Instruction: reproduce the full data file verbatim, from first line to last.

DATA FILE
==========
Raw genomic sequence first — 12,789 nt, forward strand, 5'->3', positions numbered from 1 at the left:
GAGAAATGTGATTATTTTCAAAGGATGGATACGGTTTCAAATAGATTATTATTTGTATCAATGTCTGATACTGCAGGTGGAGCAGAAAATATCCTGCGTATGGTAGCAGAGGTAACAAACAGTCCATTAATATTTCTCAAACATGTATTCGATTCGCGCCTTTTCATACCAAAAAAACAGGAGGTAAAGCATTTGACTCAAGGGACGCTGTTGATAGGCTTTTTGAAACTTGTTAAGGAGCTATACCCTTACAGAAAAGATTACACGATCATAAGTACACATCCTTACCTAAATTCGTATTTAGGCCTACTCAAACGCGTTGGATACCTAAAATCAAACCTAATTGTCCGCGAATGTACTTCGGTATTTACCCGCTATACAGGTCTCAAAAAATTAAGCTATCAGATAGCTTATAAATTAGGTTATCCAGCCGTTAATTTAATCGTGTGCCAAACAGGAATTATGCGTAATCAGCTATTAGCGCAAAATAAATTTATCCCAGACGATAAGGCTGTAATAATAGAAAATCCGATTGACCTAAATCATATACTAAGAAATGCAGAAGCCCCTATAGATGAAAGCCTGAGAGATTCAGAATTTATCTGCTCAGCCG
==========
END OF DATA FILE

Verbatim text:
Raw genomic sequence first — 12,789 nt, forward strand, 5'->3', positions numbered from 1 at the left:
GAGAAATGTGATTATTTTCAAAGGATGGATACGGTTTCAAATAGATTATTATTTGTATCAATGTCTGATACTGCAGGTGGAGCAGAAAATATCCTGCGTATGGTAGCAGAGGTAACAAACAGTCCATTAATATTTCTCAAACATGTATTCGATTCGCGCCTTTTCATACCAAAAAAACAGGAGGTAAAGCATTTGACTCAAGGGACGCTGTTGATAGGCTTTTTGAAACTTGTTAAGGAGCTATACCCTTACAGAAAAGATTACACGATCATAAGTACACATCCTTACCTAAATTCGTATTTAGGCCTACTCAAACGCGTTGGATACCTAAAATCAAACCTAATTGTCCGCGAATGTACTTCGGTATTTACCCGCTATACAGGTCTCAAAAAATTAAGCTATCAGATAGCTTATAAATTAGGTTATCCAGCCGTTAATTTAATCGTGTGCCAAACAGGAATTATGCGTAATCAGCTATTAGCGCAAAATAAATTTATCCCAGACGATAAGGCTGTAATAATAGAAAATCCGATTGACCTAAATCATATACTAAGAAATGCAGAAGCCCCTATAGATGAAAGCCTGAGAGATTCAGAATTTATCTGCTCAGCCG